- Alexander Kennedy
- 12 February 2007
Do you believe in magic?
Patrick Wolf has had enough raw experience in his 23 years to fill a box-set of albums. Alexander Kennedy gets to grips with his unique brand of sublime pop.
Vicious little Dorothy Parker got it right when she said that the term ‘artist’ is overused, and that the category of ‘art’ is not elastic. It isn’t fashionable to say this, of course, where a restrictive version of ‘inclusion’ has meant that we can all be artists. Patrick Wolf, who releases his third album The Magic Position this month, at the age of 23, is a modest but enormously gifted artist, standing out amidst a generation of singers who imagine themselves to be greater than they are, but who lack any sense of the risks and dedication that are required to make the leap from entertainment into, well, art. We might not like it, but real pain does seem to help that ascension.
Wolf’s songs tell the true story; you only need to half listen to them to be shocked at what this young man has been through. After a horrific time at school in Cornwall, and a mercy dash to London at the age of 15 to play a Theremin (that he had built himself) with the performance artist Leigh Bowery’s band, Minty, Wolf managed to eventually find something resembling security.
His debut album Lycanthropy, released in 2003, showed off his precocious talent to great effect; each song exploded with wit, vim, and electrifying anger. The depth of emotion portrayed and his knack for a sharp lyric that slashed though the mind’s surface betrayed his tender years - he was still only 18. Wind in the Wires, his second, more lyrical, pastoral album, records his flight from the city back to the coast. Accordions evoke sea shanties and the soaring violin dips in and out of eastern European folk music.
This third album, The Magic Position can be more easily understood as a pop album, an extremely confident, realistic and traditional response to love and love lost. The city and nature still seem to be dragging him in different directions, with the urban electronic percussive sounds and the softer folksy tones of the violin and the piano emphasising that tension.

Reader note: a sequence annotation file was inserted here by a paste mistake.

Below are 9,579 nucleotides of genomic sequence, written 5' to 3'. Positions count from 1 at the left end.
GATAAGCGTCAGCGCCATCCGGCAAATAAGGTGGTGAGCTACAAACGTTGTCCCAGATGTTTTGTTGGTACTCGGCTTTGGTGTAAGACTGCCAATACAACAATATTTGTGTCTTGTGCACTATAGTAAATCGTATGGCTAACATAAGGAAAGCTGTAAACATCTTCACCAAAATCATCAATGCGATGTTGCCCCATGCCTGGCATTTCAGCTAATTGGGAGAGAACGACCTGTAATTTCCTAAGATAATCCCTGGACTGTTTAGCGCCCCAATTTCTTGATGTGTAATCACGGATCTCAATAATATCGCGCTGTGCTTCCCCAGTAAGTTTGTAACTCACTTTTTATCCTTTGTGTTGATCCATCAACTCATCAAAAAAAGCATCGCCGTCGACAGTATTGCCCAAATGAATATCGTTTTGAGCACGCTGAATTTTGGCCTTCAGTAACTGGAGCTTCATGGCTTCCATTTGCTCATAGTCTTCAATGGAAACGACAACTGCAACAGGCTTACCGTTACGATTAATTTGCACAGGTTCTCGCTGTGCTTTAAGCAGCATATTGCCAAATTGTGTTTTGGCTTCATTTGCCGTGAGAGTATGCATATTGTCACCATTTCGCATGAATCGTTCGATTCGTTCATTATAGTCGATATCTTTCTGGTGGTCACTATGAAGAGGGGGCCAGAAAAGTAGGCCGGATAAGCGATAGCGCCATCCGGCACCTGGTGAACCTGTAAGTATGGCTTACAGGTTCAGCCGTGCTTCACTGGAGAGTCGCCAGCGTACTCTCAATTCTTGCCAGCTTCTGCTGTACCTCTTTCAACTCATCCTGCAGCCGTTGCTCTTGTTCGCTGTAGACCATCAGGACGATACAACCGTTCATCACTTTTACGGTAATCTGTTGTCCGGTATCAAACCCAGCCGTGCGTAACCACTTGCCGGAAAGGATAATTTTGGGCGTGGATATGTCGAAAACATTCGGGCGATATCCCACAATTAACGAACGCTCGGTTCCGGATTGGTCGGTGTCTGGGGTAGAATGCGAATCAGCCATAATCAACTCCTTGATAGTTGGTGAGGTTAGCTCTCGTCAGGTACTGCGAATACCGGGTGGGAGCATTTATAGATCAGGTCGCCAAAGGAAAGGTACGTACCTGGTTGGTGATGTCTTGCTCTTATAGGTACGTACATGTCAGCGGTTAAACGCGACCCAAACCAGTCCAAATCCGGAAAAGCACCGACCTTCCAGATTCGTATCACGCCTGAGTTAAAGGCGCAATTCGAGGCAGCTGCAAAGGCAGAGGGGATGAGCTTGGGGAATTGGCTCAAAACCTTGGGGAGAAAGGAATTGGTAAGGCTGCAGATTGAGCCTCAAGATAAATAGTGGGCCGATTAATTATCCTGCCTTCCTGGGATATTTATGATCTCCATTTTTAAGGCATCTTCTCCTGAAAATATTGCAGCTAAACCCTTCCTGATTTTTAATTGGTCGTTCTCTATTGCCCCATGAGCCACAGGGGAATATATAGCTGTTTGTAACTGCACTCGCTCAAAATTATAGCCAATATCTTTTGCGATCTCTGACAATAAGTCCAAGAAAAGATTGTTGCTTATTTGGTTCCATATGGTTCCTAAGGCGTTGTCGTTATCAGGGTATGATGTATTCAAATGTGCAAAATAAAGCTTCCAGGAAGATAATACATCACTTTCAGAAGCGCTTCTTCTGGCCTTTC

The first three tracks (‘Overture’, ‘The Magic Position’ and ‘Accident and Emergency’) are pure, glorious, intelligent pop music with handclaps, a throbbing, soulful brass section, children’s voices, joyous whoops and instantly memorable choruses that make you smile. At heart this record is about the acceptance, integration and celebration of extreme emotional states of elation and anxiety.
Light needs darkness, and by the time we reach the fourth and fifth tracks, the mood shifts. After every high comes the inevitable low, and the subject matter turns away from the heady celebrations of love to the black earth, the end of summer and autumnal melancholia. Marianne Faithful appears on the duet ‘Magpie’, her unmistakable pained voice swaying back and forth between Wolf’s sweeter responses.
The darkness lifts again and we ascend from the underworld for the final three tracks. ‘The Stars’ sparkles with optimism, its comforting lullaby chorus acting as a welcome salve. This is a well-conceived collection, a journey into, and then out of, the dark night of the soul. Expect stars, black fireworks and almost-angelic choruses live.
Oran Mor, Glasgow, Fri 23 Feb. The Magic Position is released Mon 26 Feb on Loog.